travel and life with lee mylne

After the fires: It’s fine to visit Victoria’s East Gippsland

Aerial view of the Gippsland Lakes on a cloudy day, during a heli-tour.

January has been tough for residents and tourism operators in those parts of Australia that have been in the path of summer bushfires.

Tourism will play an important role in recovery for places in bushfire-affected areas, but it’s also important to know that Australia still offers many places that have not been touched by fire and are safe to visit. Let this be the year that you explore places that you might never have gone otherwise.

One of those regions that is declaring itself ready and open for business is East Gippsland in Victoria, a place of lakes and natural beauty. It has koalas too! It’s a region I’ve visited several times, particularly while living in Melbourne, and it’s a destination well worth heading to.

While many homes, forests, wildlife and livestock in the north and far east of Gippsland have been lost in the terrible bushfires of the past few weeks, much of Gippsland has been spared and has the welcome mat out for visitors.

Most natural attractions in East and Central Gippsland are unaffected by the fires and is experiencing great summer beach weather. The Gippsland Lakes, Australia’s largest inland waterway, are stunning.

Have a meal or a drink on the deck at the Metung Hotel, a lovely old pub which has stood on the shores of Bancroft Bay in the heart of the lakes (in one form or other) for more than 100 years, and watch the pelicans being fed every day at midday.

Pelicans on the pier at the Metung Hotel.

There are many other attractions, all safe to visit. Take the free ferry from Paynesville to tiny Raymond Island, home to Victoria’s largest koala population where you are almost guaranteed to spot these furry marsupials. We took bikes along the island’s Koala Trail, an easy flat ride.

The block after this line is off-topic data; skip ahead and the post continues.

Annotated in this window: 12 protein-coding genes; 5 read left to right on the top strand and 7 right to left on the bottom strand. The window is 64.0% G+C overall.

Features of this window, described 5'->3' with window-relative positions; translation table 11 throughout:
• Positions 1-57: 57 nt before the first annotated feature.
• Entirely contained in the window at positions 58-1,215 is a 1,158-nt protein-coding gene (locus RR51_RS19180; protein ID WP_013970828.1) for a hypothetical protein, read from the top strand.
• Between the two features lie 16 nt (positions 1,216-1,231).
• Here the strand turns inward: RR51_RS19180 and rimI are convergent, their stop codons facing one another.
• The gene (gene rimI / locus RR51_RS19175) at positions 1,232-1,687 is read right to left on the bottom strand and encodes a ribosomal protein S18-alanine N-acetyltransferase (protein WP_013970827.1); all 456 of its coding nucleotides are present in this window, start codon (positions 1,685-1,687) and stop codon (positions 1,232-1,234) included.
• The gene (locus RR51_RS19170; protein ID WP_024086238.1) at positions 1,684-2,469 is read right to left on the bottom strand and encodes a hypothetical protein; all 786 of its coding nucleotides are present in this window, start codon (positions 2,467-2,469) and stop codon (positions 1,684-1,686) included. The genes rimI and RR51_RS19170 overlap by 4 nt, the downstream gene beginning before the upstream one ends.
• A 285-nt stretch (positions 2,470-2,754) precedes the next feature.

A sleepy koala I spotted on Raymond Island.

Peel off your shoes and socks and sink your toes into the sands of one of the world’s longest beaches, Ninety Mile Beach, which lies on the edge of a slender dune separating the Gippsland Lakes from Bass Strait. Then there’s the pretty country town of Bairnsdale, and the popular towns of Lakes Entrance and Loch Sport; these places, along with Paynesville and Metung, have plenty of accommodation availability now and in weeks and months to come and your tourist dollars will go a long way to helping the local economy.

“East and Central Gippsland tourism businesses have been hit hard by the effects of the bushfires,” says Destination Gippsland CEO, Terry Robinson.

“We would like to put Gippsland, particularly East Gippsland at the top of minds for travellers looking for a holiday for the remainder of summer and into autumn and winter,” Mr Robinson said.

He said many tourism businesses in East and Central Gippsland rely heavily on visitation during the summer months to carry their business over the quieter winter months, and urged visitors – especially Australians – to visit.